Knee-jerk Reaction: Infogroup Email

Talk about setting a bad example…let me count the ways:

  1. Identical messages, sent days apart
  2. Both hit my junk folder
  3. Multiple use of the word “email blast”
  4. Two separate opt-out mechanisms
  5. I’ve never opted-in to receive email from Infogroup, formally infoUSA

infoUSA Inforgroup Spam Folder

Email Blast? Really?
Update: I received yet another identical email today (01/29/10). Geez.

– Scott Hardigree | Indiemark | @indiescott

10 comments

  1. As an industry leader in what we do, we’re sorry to hear you think we set a bad example. We’ve been actively listening and we’ve heard you loud and clear. If you will supply us the email addresses with which you’ve received our correspondence, we’d be happy to tell you as much as we can about when and how those addresses were opted in. Also, we utilize many opt-out mechanisms in the delivery of our marketing messages. Please be assured that ALL opt-out mechanisms work exactly as described: email addresses are removed within 10 days of the request.

    Should you wish to discuss this further, please don’t hesitate to email or call. We will be happy to follow up with you as soon as possible.

    Best regards,

    Bryan Jennewein – Director of Social Media

    Infogroup

    Bryan.jennewein@infogroup.com

    402-537-7743

    1. I agree that Infogroup, through acquisitions, has become the leader in data compilation, brokerage, and management. But I can’t say the same for their approach to email marketing.

      Regarding the unsolicited mailings, it’s not a big deal at least for me. I worked in the list industry for many years. I get it. But others might not.

      Based on this series of emails, it’s clear that the core data group should enlist the services of YesMail.

      1. If you look at the creative, the footer shows multiple opt outs because Infogroup seems to be running an affiliate program and most likely paying the list owner that sent their creative / offer a commission based upon the success or conversions of the campaign.

        These are called CPA campaigns and are running rampant these days because the advertiser gets their message out there with no risk and pay nothing for their message to be broadcast unless it returns dividends.

        All it does is screw up the reputation of the sender’s IP addresses with the ISPs since the recipient of the message has no recollection of opting into the offer, however, they may have opted into the sender’s list.

  2. Its pretty small print, so it’s hard to make out – but the opt out links looks like DotCom got your email address, not necessarily infoUSA… However, they probably also have it too.

    DotCom is what they commonly refer to as the “publishers” of the e-blast (couldn’t resist) for the “advertiser” InfoUSA.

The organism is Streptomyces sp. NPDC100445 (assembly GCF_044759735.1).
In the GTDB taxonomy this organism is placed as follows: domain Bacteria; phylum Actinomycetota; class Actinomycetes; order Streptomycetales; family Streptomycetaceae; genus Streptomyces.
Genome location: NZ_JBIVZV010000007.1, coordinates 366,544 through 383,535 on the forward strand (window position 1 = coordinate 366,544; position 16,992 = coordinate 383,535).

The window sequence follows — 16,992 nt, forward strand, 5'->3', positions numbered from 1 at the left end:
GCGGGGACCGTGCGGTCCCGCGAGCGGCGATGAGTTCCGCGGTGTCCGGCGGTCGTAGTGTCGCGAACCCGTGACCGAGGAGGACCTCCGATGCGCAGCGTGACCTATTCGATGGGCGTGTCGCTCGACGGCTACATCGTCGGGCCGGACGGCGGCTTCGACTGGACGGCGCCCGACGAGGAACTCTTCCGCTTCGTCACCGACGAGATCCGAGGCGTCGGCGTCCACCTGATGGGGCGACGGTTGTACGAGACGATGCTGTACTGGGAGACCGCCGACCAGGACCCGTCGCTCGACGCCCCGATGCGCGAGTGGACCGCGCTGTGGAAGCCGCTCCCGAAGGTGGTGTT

2cents

  3. It could be that DotCom (dotcom-mail.com) is an actual publisher, CPA or otherwise. Or perhaps both opt-out mechanisms as well as the list belong to Infogroup.

    If the latter is true, they might do this because they only want me to remove myself from a small segment (DotCom) of their master prospect list (Infogroup). So that they can continue to mail me and remain compliant.

    In either case it explains to some degree why their mailings only hit my junk mail folders.

    Thanks guys.

  4. This is the top of the iceberg, as far as I’m concerned.

    At least InfoGroup is claiming their e-mail addresses are opt-in.

    What about the proliferation of e-mail addresses available for sale through Jigsaw (and their relatively new partners-Hoovers, D&B and SalesView), ZoomInfo and the like.

    I checked into this about a year ago and apparently it’s not illegal for anyone to blast to these now-so-easily-compiled e-mail addresses as long as they comply with the CAN-SPAM Act, which basically means honest FROM/SUBJECT lines and a clear opt-out option…

    Unfortunately, I think many users of these data products don’t even know about the CAN-SPAM Act, or e-mail best practices…

  5. I’ve tried to ‘opt-out’ of Infogroup’s mass mailings several times after receiving several unwanted offers. I still receive spam from them about once a week. It’s ridiculous. Argue all you want about the CAN-SPAM act and ‘utilizing many opt-out mechanisms’. Infogroup STILL sends the unwanted emails. It’s not even about the emails themselves since it only takes a second to delete. It’s about the unwanted solicitation in the first place. The added insult is the fat that they won’t stop sending the emails after trying their opt-out mechanisms. Simply ridiculous. I sincerely hope these people that run Infogroup find real jobs someday.

  6. I’ve received spam from Infogroup as well… and yes, it’s spam. They crow about being “CAN-SPAM” compliant, but they are definitely not Canadian Privacy Law compliant… and if they don’t want to be, they shouldn’t be spamming Canadian users…. y’know, the addresses ending in “.ca”.

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